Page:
Is it safe to use cinder blocks or red bricks in stoves and ovens?

As how-to book and blog authors we face many questions that begin, “Is it safe to . . . ?” And, for some reason, any post of ours involving rocket stoves sets off a firestorm of incoming Google hits.

An old blog post on a “Redneck Rocket Stove” made out of cinder blocks prompted many to suggest that the cinder blocks would explode due to heat. Leon, of the blog Survival Common Sense, does a good job of refuting this notion in a blog post, “Build a brick rocket stove: Is it safe to use concrete blocks?” The short answer is that those concrete blocks are not going to explode. But if you want something permanent you should use fire bricks and fire clay as mortar so it won’t crack.

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Related to this issue is our use of regular bricks in the hearth of our adobe oven. Most sources suggest using fire bricks or kiln bricks. Kurt Gardella, the adobe master who led the workshop where we built our adobe oven, is a fan of recycling materials and saving money. We happened to have a pile of ordinary red bricks and he said it would be fine to use them for the oven floor. He was right. We have fired the oven many times and none of the floor bricks have cracked. If I had not had the red bricks on hand and I was at the brick yard buying materials for an oven, I probably would have bought fire bricks. But having just paid for sand and straw gives me cheapskate bragging rights.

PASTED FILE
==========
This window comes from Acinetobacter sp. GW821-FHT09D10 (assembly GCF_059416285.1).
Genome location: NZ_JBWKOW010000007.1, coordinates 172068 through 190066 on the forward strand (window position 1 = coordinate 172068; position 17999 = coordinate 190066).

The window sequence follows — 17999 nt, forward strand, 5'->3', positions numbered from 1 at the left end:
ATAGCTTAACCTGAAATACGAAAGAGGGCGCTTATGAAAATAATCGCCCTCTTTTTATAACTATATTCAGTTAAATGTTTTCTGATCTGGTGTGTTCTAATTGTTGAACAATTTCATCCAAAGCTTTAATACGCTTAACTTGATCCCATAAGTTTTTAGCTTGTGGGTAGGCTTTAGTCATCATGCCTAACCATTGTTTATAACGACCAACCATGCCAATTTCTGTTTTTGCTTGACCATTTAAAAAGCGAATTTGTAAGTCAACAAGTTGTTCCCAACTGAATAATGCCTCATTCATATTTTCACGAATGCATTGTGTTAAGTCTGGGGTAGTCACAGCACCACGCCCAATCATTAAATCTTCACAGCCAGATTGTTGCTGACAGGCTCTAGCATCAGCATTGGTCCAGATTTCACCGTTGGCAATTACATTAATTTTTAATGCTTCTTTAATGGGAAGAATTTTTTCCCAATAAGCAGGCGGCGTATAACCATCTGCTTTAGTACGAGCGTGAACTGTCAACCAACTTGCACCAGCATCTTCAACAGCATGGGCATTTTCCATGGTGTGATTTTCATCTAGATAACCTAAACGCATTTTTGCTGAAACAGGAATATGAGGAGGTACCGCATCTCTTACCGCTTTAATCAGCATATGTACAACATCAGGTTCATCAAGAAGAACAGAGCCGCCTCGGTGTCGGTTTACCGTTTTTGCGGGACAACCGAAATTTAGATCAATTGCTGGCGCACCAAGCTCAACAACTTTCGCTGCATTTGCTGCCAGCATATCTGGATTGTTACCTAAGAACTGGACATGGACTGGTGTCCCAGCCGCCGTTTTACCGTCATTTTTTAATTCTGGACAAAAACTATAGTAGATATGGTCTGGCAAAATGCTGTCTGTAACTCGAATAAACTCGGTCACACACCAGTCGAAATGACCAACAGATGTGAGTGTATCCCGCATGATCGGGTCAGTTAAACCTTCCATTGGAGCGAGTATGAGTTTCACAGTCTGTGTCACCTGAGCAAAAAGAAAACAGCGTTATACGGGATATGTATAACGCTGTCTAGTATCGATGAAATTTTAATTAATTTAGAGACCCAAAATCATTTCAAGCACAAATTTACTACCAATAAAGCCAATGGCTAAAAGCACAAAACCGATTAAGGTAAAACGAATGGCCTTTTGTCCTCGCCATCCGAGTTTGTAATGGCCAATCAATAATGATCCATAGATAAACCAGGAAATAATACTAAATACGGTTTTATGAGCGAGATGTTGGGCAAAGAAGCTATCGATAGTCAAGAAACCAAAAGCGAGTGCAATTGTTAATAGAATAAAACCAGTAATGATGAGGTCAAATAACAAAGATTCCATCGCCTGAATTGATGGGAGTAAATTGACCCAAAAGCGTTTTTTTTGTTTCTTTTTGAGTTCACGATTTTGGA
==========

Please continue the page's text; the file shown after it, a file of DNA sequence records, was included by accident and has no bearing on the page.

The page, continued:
Opinions? Have you faced this issue?

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4 Comments

  1. I have no idea exactly what kind of bricks were on my friend’s house that I watched burn with him inside. But, none of the bricks cracked that I ever saw. It seems they were all loose in one area, but it was the mortar that seemed to give way somehow. I did walk close to his house the next day and marveled that the bricks seemed to stand when the wood underneath was charred and some gone.

  2. We used a combination of cinder blocks and regular, recycled bricks for our outdoor maple syrup fire pit last winter, and a few bricks popped apart with a loud noise and incredibly minor shooting out of debris. We also had a cinder block crack. I’m not sure if the extreme temperature differentials are part of the problem (fire vs. sub-freezing outdoor temps), but I certainly wouldn’t go so far as to call it an explosion…

  3. The redneck rocket stove pictured won’t explode, because it isn’t mortared, so there are pressure release cracks. If you build with cinder blocks and mortar the whole thing together, it will probably crack and then settle the first time it gets to high temperatures. This happened with my dad’s home built smoker (a big cinderblock creation)… but it still works just fine, and is happily in use more than 20 years later.

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